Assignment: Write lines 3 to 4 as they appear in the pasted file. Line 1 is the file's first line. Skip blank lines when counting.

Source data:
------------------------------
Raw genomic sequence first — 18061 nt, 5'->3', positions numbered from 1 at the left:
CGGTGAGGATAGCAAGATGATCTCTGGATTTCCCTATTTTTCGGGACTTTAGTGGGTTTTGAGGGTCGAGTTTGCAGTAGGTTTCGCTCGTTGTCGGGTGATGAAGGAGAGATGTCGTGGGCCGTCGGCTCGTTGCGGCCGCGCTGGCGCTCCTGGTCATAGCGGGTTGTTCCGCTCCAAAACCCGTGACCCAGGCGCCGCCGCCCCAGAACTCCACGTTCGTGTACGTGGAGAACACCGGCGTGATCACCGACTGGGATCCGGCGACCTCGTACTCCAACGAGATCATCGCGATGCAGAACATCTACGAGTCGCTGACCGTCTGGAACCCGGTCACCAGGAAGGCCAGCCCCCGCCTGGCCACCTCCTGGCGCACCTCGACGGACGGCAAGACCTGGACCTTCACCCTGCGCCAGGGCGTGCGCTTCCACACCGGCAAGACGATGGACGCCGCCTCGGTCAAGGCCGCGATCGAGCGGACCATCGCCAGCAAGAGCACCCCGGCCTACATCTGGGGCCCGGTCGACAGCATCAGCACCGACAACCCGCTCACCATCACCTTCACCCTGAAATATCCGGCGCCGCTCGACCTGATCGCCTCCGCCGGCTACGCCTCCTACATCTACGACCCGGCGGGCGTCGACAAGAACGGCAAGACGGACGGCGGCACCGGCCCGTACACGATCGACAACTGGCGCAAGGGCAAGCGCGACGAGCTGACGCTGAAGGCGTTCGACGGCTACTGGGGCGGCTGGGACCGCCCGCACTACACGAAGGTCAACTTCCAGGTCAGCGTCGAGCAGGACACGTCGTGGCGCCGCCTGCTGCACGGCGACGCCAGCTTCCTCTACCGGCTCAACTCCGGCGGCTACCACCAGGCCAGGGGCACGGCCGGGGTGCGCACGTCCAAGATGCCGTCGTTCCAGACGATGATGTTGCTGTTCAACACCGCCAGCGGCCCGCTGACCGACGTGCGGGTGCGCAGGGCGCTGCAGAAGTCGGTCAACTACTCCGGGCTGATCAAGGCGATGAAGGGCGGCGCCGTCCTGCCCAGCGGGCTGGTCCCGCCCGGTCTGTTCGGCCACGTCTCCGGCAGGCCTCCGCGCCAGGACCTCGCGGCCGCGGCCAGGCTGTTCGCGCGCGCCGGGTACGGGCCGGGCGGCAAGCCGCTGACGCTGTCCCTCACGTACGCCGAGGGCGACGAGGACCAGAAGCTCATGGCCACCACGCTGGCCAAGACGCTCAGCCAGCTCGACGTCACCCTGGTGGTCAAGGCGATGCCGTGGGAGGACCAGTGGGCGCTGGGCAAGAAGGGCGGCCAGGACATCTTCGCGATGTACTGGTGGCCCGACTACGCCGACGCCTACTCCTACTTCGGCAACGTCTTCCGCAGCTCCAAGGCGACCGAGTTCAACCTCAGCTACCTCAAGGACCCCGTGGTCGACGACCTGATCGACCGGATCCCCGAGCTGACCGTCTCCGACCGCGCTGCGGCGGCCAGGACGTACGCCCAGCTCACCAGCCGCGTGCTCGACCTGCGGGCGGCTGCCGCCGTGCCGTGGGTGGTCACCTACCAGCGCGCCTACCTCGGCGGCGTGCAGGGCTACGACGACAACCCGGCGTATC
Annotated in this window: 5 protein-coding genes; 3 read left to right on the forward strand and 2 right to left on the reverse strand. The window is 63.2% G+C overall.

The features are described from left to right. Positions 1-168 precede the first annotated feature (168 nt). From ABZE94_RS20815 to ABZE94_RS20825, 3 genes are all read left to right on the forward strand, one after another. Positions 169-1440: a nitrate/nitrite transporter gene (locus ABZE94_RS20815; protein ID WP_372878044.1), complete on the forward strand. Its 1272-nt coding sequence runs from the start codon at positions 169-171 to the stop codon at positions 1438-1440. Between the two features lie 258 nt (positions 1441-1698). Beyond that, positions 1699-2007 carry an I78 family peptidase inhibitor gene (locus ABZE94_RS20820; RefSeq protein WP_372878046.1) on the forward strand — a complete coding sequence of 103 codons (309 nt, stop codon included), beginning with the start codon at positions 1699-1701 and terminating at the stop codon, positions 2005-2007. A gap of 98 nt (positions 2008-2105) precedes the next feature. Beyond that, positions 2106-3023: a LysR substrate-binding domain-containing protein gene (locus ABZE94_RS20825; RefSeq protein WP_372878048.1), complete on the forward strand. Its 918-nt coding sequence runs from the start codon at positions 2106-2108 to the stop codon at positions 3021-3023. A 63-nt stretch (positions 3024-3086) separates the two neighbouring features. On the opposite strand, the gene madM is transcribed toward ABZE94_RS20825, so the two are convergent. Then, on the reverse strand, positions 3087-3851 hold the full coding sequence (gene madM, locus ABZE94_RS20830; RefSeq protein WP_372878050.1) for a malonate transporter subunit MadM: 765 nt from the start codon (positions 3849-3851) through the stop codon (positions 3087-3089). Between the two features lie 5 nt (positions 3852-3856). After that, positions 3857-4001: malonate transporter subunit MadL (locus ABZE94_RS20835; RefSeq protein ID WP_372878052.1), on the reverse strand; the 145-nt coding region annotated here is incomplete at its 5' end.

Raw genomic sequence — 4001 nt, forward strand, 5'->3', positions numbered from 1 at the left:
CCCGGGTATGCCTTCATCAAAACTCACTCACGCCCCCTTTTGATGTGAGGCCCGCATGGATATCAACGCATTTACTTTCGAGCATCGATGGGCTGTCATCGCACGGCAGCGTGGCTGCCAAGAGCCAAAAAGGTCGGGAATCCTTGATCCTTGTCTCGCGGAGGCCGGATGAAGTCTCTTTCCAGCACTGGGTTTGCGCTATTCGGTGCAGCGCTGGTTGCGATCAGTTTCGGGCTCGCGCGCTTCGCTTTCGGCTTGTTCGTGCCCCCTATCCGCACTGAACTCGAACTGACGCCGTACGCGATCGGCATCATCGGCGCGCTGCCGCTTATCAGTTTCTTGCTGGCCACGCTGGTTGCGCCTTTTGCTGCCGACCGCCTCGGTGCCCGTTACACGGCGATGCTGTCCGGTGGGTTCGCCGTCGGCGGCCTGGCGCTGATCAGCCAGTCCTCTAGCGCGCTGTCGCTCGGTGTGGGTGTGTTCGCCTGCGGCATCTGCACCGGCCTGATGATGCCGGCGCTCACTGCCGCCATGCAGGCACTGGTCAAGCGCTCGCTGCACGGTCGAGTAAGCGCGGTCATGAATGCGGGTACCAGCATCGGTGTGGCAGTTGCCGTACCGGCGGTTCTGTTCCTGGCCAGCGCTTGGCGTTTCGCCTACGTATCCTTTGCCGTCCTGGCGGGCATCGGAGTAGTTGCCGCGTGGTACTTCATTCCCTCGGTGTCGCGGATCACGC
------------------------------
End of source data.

Annotated in this window: 5 protein-coding genes; 3 read left to right on the forward strand and 2 right to left on the reverse strand. The window is 63.2% G+C overall.

The features are described from left to right. Positions 1-168 precede the first annotated feature (168 nt). From ABZE94_RS20815 to ABZE94_RS20825, 3 genes are all read left to right on the forward strand, one after another. Positions 169-1440: a nitrate/nitrite transporter gene (locus ABZE94_RS20815; protein ID WP_372878044.1), complete on the forward strand. Its 1272-nt coding sequence runs from the start codon at positions 169-171 to the stop codon at positions 1438-1440. Between the two features lie 258 nt (positions 1441-1698). Beyond that, positions 1699-2007 carry an I78 family peptidase inhibitor gene (locus ABZE94_RS20820; RefSeq protein WP_372878046.1) on the forward strand — a complete coding sequence of 103 codons (309 nt, stop codon included), beginning with the start codon at positions 1699-1701 and terminating at the stop codon, positions 2005-2007. A gap of 98 nt (positions 2008-2105) precedes the next feature. Beyond that, positions 2106-3023: a LysR substrate-binding domain-containing protein gene (locus ABZE94_RS20825; RefSeq protein WP_372878048.1), complete on the forward strand. Its 918-nt coding sequence runs from the start codon at positions 2106-2108 to the stop codon at positions 3021-3023. A 63-nt stretch (positions 3024-3086) separates the two neighbouring features. On the opposite strand, the gene madM is transcribed toward ABZE94_RS20825, so the two are convergent. Then, on the reverse strand, positions 3087-3851 hold the full coding sequence (gene madM, locus ABZE94_RS20830; RefSeq protein WP_372878050.1) for a malonate transporter subunit MadM: 765 nt from the start codon (positions 3849-3851) through the stop codon (positions 3087-3089). Between the two features lie 5 nt (positions 3852-3856). After that, positions 3857-4001: malonate transporter subunit MadL (locus ABZE94_RS20835; RefSeq protein ID WP_372878052.1), on the reverse strand; the 145-nt coding region annotated here is incomplete at its 5' end.